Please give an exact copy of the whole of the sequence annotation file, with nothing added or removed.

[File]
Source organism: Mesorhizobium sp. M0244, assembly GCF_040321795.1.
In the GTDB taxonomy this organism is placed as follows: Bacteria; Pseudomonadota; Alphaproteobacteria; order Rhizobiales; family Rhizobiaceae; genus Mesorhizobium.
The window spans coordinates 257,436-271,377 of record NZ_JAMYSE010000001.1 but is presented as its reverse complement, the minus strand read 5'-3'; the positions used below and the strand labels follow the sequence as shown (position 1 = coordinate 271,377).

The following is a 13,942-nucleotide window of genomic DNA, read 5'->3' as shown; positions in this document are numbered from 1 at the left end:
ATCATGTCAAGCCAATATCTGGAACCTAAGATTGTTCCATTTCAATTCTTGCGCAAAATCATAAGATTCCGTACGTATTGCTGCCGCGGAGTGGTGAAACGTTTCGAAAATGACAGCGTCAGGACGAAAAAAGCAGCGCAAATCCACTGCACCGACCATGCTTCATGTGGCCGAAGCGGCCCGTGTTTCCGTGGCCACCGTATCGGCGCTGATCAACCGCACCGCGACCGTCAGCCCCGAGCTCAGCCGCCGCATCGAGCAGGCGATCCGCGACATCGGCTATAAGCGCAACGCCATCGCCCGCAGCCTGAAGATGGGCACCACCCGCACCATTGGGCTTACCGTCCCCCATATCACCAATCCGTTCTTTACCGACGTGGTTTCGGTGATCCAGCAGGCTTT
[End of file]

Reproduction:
Source organism: Mesorhizobium sp. M0244, assembly GCF_040321795.1.
In the GTDB taxonomy this organism is placed as follows: Bacteria; Pseudomonadota; Alphaproteobacteria; order Rhizobiales; family Rhizobiaceae; genus Mesorhizobium.
The window spans coordinates 257,436-271,377 of record NZ_JAMYSE010000001.1 but is presented as its reverse complement, the minus strand read 5'-3'; the positions used below and the strand labels follow the sequence as shown (position 1 = coordinate 271,377).

The following is a 13,942-nucleotide window of genomic DNA, read 5'->3' as shown; positions in this document are numbered from 1 at the left end:
ATCATGTCAAGCCAATATCTGGAACCTAAGATTGTTCCATTTCAATTCTTGCGCAAAATCATAAGATTCCGTACGTATTGCTGCCGCGGAGTGGTGAAACGTTTCGAAAATGACAGCGTCAGGACGAAAAAAGCAGCGCAAATCCACTGCACCGACCATGCTTCATGTGGCCGAAGCGGCCCGTGTTTCCGTGGCCACCGTATCGGCGCTGATCAACCGCACCGCGACCGTCAGCCCCGAGCTCAGCCGCCGCATCGAGCAGGCGATCCGCGACATCGGCTATAAGCGCAACGCCATCGCCCGCAGCCTGAAGATGGGCACCACCCGCACCATTGGGCTTACCGTCCCCCATATCACCAATCCGTTCTTTACCGACGTGGTTTCGGTGATCCAGCAGGCTTT